Have you ever wondered what the world looks like through your dog’s eyes, or thought about whether dogs can see all colors of the rainbow? Have you ever pondered the question, “Are dogs color blind?” You are not alone.
Dog color blindness and dog color vision have been extensively researched, and while we do not know everything, we can give you some answers to these questions.
- There is some research around dog color blindness; but we still have more questions than answers.
- Dog color vision is described as dichromatic, or “two-colored.”
- Dogs have a limited view of the world compared to humans.
Dog Color Blindness: Fact or Fiction?
First, you’ll need to understand how the eye works. The eye is made up of specialized cells and receptors called rods and cones. Rods are responsible for detecting motion and aiding vision in varying shades of light, while cones help to differentiate color.
People have three types of cones, while dogs have two. This means that people can normally identify three color combinations (red, blue, and green), while dogs are limited to two (yellow and blue). Dog color vision is therefore described as dichromatic, or “two-colored.”
What Is Color Blindness?
Color blindness describes an inability to differentiate between colors or to see certain colors at all. This condition stems from an abnormality in the color-sensing receptors in the eye.
In people, there are two types of color blindness: red-green color blindness and blue-yellow color blindness. The type a person has depends on which color-sensing receptors are affected. For example, a person with red-green color blindness cannot differentiate between those two colors.
So What’s the Truth About Dog Color Blindness?
Having yellow-blue dichromatic vision means that dogs are most similar to a red-green color blind person. They are very good at distinguishing between variations of blues and yellows (and whites and grays), but cannot really see red and green all that well.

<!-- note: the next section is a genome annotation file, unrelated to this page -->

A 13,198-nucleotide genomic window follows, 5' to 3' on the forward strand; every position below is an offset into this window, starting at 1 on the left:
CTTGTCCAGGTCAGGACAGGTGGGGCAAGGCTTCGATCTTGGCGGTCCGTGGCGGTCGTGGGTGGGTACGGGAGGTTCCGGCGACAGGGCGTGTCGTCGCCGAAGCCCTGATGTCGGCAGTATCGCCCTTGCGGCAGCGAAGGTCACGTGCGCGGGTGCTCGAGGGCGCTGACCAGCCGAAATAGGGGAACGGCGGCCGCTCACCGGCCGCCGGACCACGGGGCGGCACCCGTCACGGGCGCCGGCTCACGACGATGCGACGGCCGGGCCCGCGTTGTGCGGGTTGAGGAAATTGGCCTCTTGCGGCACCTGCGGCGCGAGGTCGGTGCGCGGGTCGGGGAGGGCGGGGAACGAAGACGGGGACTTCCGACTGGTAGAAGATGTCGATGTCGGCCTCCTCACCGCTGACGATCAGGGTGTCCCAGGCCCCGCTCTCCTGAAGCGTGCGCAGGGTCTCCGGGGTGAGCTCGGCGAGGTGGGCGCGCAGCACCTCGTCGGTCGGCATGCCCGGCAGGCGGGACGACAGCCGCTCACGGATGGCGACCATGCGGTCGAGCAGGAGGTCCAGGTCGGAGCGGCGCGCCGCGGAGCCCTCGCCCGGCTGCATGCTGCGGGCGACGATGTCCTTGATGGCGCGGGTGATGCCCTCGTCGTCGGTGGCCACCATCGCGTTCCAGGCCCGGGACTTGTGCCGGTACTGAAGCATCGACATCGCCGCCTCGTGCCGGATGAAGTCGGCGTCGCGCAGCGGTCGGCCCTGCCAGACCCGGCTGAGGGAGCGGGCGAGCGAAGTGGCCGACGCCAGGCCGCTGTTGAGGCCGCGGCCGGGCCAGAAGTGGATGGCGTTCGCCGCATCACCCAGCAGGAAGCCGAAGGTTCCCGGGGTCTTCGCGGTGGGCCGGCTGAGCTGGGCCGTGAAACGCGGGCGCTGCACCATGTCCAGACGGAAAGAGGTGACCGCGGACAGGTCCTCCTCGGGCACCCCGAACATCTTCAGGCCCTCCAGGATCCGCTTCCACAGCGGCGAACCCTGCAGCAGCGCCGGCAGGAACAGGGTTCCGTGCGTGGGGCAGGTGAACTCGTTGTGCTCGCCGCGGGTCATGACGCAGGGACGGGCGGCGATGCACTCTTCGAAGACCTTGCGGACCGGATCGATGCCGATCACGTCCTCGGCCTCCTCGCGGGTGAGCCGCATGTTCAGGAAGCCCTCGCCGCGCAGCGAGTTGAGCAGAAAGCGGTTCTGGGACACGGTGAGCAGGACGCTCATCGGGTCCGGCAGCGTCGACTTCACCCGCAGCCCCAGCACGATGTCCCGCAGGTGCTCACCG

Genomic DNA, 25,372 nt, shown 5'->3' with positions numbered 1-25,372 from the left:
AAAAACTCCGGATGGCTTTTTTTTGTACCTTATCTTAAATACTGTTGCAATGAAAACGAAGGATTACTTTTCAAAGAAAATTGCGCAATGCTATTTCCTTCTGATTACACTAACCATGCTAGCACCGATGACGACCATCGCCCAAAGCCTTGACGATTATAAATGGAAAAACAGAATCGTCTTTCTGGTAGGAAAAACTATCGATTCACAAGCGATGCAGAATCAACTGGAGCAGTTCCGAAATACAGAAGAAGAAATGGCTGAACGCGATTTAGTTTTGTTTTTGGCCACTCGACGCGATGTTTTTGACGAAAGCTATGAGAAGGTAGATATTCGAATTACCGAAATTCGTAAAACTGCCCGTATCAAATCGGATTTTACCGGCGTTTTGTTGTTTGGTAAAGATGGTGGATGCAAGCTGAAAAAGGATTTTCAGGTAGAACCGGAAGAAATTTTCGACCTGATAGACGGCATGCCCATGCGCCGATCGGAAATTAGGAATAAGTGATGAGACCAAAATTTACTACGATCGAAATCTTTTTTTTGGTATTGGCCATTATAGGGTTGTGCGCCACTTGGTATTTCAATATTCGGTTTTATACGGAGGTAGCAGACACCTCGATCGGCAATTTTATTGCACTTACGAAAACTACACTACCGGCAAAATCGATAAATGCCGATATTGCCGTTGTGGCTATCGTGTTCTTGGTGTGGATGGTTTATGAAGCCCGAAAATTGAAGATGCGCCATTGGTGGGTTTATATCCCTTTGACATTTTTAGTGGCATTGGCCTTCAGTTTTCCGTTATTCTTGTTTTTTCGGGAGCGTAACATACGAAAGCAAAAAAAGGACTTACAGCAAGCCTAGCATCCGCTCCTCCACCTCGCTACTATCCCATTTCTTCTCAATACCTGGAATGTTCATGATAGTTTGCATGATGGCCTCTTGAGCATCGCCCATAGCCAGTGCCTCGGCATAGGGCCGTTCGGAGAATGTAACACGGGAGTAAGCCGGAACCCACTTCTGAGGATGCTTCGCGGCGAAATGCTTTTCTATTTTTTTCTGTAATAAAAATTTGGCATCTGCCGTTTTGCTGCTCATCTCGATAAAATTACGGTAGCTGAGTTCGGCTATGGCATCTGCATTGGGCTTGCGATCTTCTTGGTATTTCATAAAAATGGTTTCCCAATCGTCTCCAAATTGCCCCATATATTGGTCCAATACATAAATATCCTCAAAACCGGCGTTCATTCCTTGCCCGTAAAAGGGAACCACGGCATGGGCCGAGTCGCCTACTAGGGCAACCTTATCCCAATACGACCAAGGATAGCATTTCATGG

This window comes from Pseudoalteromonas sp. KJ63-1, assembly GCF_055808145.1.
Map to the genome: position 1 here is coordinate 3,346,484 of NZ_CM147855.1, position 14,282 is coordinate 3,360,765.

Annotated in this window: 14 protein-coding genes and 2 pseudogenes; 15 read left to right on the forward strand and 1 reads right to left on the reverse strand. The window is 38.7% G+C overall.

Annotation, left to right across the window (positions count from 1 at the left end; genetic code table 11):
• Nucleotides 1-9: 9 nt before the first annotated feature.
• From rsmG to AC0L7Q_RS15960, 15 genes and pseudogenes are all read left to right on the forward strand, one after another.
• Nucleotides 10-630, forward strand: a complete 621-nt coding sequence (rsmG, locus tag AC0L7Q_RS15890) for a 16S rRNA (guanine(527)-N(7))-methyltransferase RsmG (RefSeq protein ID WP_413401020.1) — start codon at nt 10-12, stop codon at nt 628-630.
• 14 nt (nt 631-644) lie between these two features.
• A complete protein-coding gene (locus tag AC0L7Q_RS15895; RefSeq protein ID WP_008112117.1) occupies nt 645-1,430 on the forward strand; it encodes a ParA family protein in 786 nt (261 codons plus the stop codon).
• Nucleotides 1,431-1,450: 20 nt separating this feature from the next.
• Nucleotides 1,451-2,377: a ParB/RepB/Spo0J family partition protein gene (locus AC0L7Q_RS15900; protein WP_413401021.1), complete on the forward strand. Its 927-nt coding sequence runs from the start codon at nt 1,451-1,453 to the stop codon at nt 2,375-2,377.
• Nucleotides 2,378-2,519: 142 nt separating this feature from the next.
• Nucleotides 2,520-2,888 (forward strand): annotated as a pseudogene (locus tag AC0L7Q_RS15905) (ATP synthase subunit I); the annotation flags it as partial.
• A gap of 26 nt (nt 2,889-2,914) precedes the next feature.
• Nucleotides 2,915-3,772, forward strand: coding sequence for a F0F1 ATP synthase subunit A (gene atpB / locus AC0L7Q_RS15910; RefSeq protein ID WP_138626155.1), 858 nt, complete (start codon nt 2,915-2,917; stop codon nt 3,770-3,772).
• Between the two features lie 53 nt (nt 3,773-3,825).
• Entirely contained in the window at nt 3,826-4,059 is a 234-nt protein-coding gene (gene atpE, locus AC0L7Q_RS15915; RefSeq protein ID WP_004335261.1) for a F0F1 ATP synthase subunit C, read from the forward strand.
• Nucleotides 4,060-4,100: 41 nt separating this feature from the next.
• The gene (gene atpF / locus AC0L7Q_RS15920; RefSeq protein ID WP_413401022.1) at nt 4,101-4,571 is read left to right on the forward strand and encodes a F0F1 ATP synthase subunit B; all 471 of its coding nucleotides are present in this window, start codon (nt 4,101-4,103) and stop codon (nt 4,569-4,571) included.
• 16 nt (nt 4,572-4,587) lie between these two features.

How do we know this?
Some types of studies have investigated the structure and function of dog eyes to identify the types of cones that are present and observe how they react to different wavelengths of light. Scientists have also used behavioral studies to test color vision in dogs. Some involve training dogs to respond to color cues for food rewards while others monitor how a dog’s eyes, head, and body orient to movements of colored objects.
Which Colors Can Dogs See?
Dogs and humans see and experience color differently. Being dichromatic means that a dog’s perception of color will be limited when compared to humans.
Research leads us to believe that dogs see the world through a unique color spectrum. Yellow and blue are dominant colors in dog color vision. Blue, blue-green, and violet look like varying shades of blue. Shades of red and green probably look more like browns and grayscale to a dog.
In comparison to people, dogs also don’t see quite as clearly and can’t differentiate as well between differences in brightness, which probably makes the world appear a bit muted and fuzzy to them.
But canine vision is superior to ours in other ways. They are much better at detecting motion and can also see more clearly in dim light—when shades of gray predominate and having good color vision doesn’t offer much of a benefit.
Featured Image: iStock.com/Iuliia Zavalishina
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